Katsuro and I sat down at the table, placed our hands at the board.
“What can we do to make you go away?”
The planchette moved to NO, then GOODBYE.
My brother sighed, but then gave out a shriek of terror as he was jerked to the floor and dragged down the hallway by some invisible force. I jumped up, grabbing his hands, pulling with everything I had but couldn’t budge him. It was going straight into his closet. He kept screaming, “No! Please no! Stop! Just stop!” as he was being forced down the hallway and inside his bedroom closed. From within the closet, I saw yellow eyes and a wide smile staring back at me. I grabbed onto Katsuro’s hands, trying my best to stop it, but it was no use; the closet snapped shut with a hard and powerful slam and Katsuro went inside.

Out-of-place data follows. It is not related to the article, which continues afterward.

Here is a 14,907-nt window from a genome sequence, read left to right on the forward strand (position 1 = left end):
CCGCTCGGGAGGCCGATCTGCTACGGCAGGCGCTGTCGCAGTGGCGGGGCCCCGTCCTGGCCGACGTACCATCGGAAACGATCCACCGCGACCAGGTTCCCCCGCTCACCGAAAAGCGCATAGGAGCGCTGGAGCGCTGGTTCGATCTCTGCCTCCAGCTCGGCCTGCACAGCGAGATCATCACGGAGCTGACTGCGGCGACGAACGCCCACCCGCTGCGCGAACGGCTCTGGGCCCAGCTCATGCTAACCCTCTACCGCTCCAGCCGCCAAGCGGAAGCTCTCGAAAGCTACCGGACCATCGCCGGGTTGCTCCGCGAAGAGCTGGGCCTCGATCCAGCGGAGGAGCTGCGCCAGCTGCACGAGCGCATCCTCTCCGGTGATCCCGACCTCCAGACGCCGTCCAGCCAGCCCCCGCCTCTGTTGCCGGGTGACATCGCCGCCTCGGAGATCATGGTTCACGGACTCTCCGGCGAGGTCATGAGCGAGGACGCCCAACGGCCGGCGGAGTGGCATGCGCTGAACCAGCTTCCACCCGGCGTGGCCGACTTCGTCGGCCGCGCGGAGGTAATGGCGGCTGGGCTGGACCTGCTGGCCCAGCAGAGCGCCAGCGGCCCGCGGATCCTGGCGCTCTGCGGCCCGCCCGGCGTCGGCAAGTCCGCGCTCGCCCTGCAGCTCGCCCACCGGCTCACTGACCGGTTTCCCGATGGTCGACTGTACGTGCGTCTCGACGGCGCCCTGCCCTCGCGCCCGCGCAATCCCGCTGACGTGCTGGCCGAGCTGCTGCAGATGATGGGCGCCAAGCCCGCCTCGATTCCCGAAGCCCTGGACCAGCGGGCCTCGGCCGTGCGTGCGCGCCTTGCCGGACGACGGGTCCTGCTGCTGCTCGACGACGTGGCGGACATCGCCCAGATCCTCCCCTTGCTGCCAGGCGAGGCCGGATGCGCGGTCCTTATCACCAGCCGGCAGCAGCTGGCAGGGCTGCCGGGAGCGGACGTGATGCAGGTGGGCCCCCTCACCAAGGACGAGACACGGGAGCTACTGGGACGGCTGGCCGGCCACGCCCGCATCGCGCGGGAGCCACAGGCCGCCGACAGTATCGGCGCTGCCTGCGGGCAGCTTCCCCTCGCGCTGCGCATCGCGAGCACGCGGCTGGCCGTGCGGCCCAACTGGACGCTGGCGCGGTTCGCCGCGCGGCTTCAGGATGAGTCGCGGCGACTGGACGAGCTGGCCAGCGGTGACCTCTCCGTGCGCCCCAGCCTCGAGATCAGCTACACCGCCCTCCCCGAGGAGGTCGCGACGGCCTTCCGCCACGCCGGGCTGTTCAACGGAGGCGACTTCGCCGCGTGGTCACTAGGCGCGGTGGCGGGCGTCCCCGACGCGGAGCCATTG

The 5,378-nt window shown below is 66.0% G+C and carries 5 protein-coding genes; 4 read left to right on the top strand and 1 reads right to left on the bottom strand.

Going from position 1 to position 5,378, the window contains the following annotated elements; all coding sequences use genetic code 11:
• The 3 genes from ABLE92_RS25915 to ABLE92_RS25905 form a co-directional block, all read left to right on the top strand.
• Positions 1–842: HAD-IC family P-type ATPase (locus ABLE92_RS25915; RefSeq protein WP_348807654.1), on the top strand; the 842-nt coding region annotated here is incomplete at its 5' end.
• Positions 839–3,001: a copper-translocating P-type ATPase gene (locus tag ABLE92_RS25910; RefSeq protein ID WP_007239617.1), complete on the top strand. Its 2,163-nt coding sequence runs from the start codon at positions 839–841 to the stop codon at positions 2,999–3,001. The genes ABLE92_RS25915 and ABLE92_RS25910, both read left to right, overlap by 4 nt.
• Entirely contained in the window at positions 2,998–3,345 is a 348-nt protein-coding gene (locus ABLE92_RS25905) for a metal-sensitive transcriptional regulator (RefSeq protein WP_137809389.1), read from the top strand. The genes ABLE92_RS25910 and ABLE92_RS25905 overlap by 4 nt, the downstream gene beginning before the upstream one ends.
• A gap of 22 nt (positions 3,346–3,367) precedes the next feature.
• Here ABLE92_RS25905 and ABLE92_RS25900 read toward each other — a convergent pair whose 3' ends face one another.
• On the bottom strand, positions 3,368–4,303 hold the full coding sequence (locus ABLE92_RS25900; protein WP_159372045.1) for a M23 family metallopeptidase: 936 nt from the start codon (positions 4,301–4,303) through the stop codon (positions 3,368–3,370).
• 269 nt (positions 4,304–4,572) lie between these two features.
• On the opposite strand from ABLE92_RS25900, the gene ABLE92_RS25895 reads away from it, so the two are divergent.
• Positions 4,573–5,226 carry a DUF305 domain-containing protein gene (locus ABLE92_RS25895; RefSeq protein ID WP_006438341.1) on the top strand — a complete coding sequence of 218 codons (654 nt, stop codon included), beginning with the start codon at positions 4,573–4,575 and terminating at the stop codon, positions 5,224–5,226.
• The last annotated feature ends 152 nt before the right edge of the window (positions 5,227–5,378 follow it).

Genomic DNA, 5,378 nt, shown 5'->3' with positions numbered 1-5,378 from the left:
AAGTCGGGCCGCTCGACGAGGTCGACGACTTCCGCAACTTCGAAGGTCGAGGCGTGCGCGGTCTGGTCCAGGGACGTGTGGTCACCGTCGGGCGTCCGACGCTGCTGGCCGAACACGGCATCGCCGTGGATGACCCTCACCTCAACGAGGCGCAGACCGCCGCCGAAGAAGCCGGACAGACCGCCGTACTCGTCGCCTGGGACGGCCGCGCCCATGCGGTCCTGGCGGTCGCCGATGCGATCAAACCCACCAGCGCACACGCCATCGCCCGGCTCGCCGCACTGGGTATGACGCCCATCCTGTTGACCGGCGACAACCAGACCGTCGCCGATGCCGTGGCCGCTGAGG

Out of panic and desperation, I tried to open the closet doors. After multiple attempts, the doors finally opened. My brother was not inside. Inside, there were piles of Styrofoam meat trays, all appeared to have been opened recently. I realized later that Katsuro had been spending his allowance on various kinds of meats for this thing. I also found another kokkuri-san paper under some of the trays. I tore it into 48 pieces, along with the Ouija board, burned them, and threw the ashes into the wind, thinking maybe that that it’d summon him back. It didn’t.
He did not.